Out on a golf course somewhere, Doctor Kennedy is preparing to hit an iron shot. "Watch and learn," he shouts again to his playing partners, but I sincerely hope he's not referring to his stance, because if I wanted golf tips, I'd still be watching the Masters. Before he can hit, however, Tony and Furio come careening down the fairway in a golf cart, skidding to a stop just in front of him. Tony hops off and presents the Doc with a driver that's wrapped with a red bow. When the Doc declines to accept, Tony points out that it's titanium, and that it "added ten yards to [his] drive." I bet Mustang Sally would have loved to have one of those. Tony refers to Furio as "Mr. Williams," and I just have to point out that the over-Tony's-shoulder shot they're using for close-ups on the doctor is perfectly composed. Furio calls golf a "stupid-a fucking game," and moves in imposingly towards the Doc, who starts backing up towards the water hazard behind him. "You know, there are worse things that can happen to a person than cancer," says Furio, and Tony just looks on and smiles. Tony explains Junior's superstitions, and Doc Kennedy is finally backed up all the way into the lake. "You gotta a bee on your head," mutters Furio, and he reaches out and biffs the Doc's hat into the lake. All hail Furio, King of the One-Line Laughs. I don't know if I'd like him better if they let him do more, because he's just perfect with the amount of screen time he gets now. "Show the man the respect he deserves," orders Tony (I thought I just did?), and Doc Kennedy nods his head in defeat. He pulls out a tape recorder and starts making a note to have his secretary call Junior, but before he can also start talking about the damn good pie, Tony knocks the recorder into the water as well. He and Furio hop back into the cart and drive off.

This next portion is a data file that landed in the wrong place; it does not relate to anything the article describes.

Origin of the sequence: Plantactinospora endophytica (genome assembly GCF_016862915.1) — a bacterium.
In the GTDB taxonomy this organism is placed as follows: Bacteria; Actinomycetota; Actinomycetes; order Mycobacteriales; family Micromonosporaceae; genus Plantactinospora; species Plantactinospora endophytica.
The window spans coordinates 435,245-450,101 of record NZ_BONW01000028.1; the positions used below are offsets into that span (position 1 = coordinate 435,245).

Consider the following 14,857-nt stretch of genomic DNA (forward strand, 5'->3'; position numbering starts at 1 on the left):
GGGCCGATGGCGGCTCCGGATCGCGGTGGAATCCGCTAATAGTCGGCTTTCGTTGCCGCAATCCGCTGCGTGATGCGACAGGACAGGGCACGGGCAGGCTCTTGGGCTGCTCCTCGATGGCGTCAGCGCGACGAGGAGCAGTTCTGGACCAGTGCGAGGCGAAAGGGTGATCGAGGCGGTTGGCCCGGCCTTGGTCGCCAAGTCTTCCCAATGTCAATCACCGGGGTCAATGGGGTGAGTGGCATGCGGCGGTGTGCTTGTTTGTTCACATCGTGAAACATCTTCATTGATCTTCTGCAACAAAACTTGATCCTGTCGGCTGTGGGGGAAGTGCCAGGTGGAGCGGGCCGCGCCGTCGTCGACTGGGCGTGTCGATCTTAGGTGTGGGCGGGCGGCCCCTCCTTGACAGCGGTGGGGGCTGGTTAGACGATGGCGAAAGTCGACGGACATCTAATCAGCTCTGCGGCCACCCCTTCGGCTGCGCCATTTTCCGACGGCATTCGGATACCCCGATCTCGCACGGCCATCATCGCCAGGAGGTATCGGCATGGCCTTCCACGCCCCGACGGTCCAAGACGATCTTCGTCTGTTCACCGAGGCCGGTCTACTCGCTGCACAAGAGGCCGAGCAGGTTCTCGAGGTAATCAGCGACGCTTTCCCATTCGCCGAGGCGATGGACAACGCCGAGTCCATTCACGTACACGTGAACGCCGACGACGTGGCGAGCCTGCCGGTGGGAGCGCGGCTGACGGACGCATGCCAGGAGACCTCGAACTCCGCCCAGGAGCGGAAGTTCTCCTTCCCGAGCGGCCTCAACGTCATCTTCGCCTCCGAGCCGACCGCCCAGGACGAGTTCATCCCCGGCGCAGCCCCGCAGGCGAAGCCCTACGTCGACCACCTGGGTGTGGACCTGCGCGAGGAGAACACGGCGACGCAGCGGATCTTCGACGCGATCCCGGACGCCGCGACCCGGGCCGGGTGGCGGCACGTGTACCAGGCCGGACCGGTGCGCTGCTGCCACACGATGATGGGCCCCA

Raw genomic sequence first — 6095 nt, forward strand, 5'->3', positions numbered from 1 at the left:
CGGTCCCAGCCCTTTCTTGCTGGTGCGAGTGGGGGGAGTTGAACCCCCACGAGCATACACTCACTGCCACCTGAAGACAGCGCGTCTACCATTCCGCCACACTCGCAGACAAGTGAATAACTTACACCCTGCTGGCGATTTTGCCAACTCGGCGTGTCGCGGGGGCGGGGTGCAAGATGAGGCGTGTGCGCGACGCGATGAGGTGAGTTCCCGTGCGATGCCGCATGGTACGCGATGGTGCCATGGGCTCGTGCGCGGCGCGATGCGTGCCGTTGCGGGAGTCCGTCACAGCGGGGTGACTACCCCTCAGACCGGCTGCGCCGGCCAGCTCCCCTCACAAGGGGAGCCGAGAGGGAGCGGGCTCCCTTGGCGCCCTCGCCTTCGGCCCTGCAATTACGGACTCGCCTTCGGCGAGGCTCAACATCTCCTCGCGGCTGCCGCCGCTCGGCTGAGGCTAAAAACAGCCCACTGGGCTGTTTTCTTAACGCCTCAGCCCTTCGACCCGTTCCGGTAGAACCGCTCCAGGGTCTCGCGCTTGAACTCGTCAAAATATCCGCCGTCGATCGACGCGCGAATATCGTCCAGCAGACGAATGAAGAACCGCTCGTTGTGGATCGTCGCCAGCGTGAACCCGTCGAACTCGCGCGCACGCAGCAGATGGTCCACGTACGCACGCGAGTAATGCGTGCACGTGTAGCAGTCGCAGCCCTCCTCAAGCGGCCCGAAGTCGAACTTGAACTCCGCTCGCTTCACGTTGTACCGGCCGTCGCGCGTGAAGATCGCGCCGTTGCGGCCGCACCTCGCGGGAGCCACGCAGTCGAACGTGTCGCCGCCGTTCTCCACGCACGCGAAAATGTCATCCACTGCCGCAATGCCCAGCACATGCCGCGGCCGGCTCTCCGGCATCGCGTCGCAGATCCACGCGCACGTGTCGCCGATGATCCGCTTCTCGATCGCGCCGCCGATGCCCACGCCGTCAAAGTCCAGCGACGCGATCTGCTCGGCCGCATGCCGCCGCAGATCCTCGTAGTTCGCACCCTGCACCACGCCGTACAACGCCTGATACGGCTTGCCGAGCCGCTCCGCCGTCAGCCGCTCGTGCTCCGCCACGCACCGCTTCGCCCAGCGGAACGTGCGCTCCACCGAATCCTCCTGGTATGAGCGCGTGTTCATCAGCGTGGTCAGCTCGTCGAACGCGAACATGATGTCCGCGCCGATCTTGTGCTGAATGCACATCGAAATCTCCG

Best scene of the week, right here. Carmela is in Dr. Krakower's office, which seems much homier than Melfi's, especially with the giant fireplace. She's crying and complaining about all the problems in her marriage, and when Krakower asks if Tony is seeing another woman, she tells him, "You can make that plural." She mentions that she's considering divorce, and then asks, "I may be overstepping my bounds here, but you're Jewish, right?" Krakower admits that he is, and Carmela says, "Us Catholics, we place a great deal of strength in the sanctity of the family., and I don't know if you people " Dr. Krakower explains that he's been married for thirty-one years, and oddly enough, so have my parents, so I'd say "we people" are doing just fine. Carmela calls Tony a good man, but Krakower points out that "you just told me he was a depressed criminal. Is that your definition of a good man?" Carmela wants to be babied, but Krakower isn't having it. He refuses to give her easy answers, or let her blame things on her childhood: "That's psychiatry in America today. You can see it at the mall." She asks for his assurance that their conversation will remain confidential, and then explains that Tony's crimes are "organized." Then she gasps and starts crying again, as if she's never said it out loud before, and I bet she probably hasn't. Krakower stops her from walking out, and finally tells Carmela what she's probably needed to hear for quite a while. Not only does he refuse to accept payment in "blood money," but he insists that she leave Tony immediately, or "[she'll] never feel good about [herself]." He calls her Tony's accomplice, which Carmela disputes by saying that all she does is cook and clean for him. This prompts him to change "accomplice" to "enabler," but the message stays the same: "Take only the children, or what's left of them, and go." Carmela's priest told her to stay and try to make Tony a better person (and also maybe some nice pasta, so said priest can come over to watch a movie), but Krakower sarcastically volleys back, "How's that going?" He finally suggests turning Tony in so that he can spend a few years reading Dostoevsky's Crime and Punishment, and I'm actually kind of surprised David Chase didn't name the doctor Karamazov. Finally, he gives her one last piece of food for thought: "One thing you can never say -- that you haven't been told." My question, however, is that if this guy is such a mentor for Melfi, how come he's never had this same talk with her?